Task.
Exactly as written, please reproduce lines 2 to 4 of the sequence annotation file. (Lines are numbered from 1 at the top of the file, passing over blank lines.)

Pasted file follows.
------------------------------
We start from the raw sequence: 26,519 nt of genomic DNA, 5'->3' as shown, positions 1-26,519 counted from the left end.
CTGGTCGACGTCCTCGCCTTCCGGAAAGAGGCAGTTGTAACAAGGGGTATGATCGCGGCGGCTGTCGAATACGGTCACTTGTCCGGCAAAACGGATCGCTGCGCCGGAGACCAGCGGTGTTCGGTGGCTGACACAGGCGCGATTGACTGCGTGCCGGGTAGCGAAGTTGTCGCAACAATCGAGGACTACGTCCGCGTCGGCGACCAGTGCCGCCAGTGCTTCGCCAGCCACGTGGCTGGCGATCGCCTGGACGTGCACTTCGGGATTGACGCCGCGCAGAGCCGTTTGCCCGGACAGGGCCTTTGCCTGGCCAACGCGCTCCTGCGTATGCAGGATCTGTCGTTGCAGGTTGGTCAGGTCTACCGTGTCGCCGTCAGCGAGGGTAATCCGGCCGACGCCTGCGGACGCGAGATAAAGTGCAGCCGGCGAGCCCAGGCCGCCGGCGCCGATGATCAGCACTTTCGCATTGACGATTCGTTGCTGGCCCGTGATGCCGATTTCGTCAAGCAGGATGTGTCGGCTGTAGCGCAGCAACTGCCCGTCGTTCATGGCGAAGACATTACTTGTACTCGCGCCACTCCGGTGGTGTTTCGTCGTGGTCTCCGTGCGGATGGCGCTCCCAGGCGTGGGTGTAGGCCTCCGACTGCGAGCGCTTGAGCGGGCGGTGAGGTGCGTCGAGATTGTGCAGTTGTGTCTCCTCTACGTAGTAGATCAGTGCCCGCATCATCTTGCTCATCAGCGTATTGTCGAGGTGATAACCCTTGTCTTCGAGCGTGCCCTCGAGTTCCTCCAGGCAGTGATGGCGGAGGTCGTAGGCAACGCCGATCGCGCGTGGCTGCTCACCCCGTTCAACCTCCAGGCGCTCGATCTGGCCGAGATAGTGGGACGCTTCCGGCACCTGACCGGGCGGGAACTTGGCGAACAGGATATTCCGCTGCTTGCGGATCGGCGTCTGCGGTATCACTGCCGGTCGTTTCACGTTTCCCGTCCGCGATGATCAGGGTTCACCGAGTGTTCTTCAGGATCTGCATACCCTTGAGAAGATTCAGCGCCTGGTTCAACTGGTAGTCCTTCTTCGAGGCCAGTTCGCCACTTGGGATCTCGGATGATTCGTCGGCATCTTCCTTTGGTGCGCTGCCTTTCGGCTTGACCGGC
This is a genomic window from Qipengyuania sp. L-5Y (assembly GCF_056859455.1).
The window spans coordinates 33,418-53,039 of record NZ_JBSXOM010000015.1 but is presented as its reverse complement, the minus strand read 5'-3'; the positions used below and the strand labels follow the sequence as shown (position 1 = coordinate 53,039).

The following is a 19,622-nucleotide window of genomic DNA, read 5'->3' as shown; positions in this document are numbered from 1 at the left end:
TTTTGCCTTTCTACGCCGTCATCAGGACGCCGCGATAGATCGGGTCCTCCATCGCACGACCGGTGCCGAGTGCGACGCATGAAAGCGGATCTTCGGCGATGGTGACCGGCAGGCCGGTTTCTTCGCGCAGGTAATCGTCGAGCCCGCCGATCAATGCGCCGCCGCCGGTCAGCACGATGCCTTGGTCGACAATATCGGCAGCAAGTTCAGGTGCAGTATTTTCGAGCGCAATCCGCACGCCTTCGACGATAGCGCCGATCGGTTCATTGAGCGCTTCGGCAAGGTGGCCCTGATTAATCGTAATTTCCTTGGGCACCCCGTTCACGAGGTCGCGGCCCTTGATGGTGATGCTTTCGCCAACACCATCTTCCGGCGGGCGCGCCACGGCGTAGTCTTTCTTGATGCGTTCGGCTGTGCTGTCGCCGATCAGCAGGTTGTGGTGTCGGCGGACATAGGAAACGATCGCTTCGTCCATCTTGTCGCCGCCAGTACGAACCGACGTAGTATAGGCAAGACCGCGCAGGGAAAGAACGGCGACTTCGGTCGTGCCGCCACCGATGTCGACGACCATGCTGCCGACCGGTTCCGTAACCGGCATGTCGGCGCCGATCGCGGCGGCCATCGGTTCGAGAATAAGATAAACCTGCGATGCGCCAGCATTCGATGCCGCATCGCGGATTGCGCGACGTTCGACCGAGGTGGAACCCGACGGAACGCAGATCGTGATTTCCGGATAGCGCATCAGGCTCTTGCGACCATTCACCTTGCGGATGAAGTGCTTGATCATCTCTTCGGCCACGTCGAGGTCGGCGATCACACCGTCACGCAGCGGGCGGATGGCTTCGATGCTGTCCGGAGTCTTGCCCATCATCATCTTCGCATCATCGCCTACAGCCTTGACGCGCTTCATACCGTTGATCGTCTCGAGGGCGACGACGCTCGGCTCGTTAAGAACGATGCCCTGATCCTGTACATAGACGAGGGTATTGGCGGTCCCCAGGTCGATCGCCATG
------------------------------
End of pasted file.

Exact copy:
CTGGTCGACGTCCTCGCCTTCCGGAAAGAGGCAGTTGTAACAAGGGGTATGATCGCGGCGGCTGTCGAATACGGTCACTTGTCCGGCAAAACGGATCGCTGCGCCGGAGACCAGCGGTGTTCGGTGGCTGACACAGGCGCGATTGACTGCGTGCCGGGTAGCGAAGTTGTCGCAACAATCGAGGACTACGTCCGCGTCGGCGACCAGTGCCGCCAGTGCTTCGCCAGCCACGTGGCTGGCGATCGCCTGGACGTGCACTTCGGGATTGACGCCGCGCAGAGCCGTTTGCCCGGACAGGGCCTTTGCCTGGCCAACGCGCTCCTGCGTATGCAGGATCTGTCGTTGCAGGTTGGTCAGGTCTACCGTGTCGCCGTCAGCGAGGGTAATCCGGCCGACGCCTGCGGACGCGAGATAAAGTGCAGCCGGCGAGCCCAGGCCGCCGGCGCCGATGATCAGCACTTTCGCATTGACGATTCGTTGCTGGCCCGTGATGCCGATTTCGTCAAGCAGGATGTGTCGGCTGTAGCGCAGCAACTGCCCGTCGTTCATGGCGAAGACATTACTTGTACTCGCGCCACTCCGGTGGTGTTTCGTCGTGGTCTCCGTGCGGATGGCGCTCCCAGGCGTGGGTGTAGGCCTCCGACTGCGAGCGCTTGAGCGGGCGGTGAGGTGCGTCGAGATTGTGCAGTTGTGTCTCCTCTACGTAGTAGATCAGTGCCCGCATCATCTTGCTCATCAGCGTATTGTCGAGGTGATAACCCTTGTCTTCGAGCGTGCCCTCGAGTTCCTCCAGGCAGTGATGGCGGAGGTCGTAGGCAACGCCGATCGCGCGTGGCTGCTCACCCCGTTCAACCTCCAGGCGCTCGATCTGGCCGAGATAGTGGGACGCTTCCGGCACCTGACCGGGCGGGAACTTGGCGAACAGGATATTCCGCTGCTTGCGGATCGGCGTCTGCGGTATCACTGCCGGTCGTTTCACGTTTCCCGTCCGCGATGATCAGGGTTCACCGAGTGTTCTTCAGGATCTGCATACCCTTGAGAAGATTCAGCGCCTGGTTCAACTGGTAGTCCTTCTTCGAGGCCAGTTCGCCACTTGGGATCTCGGATGATTCGTCGGCATCTTCCTTTGGTGCGCTGCCTTTCGGCTTGACCGGC
This is a genomic window from Qipengyuania sp. L-5Y (assembly GCF_056859455.1).
The window spans coordinates 33,418-53,039 of record NZ_JBSXOM010000015.1 but is presented as its reverse complement, the minus strand read 5'-3'; the positions used below and the strand labels follow the sequence as shown (position 1 = coordinate 53,039).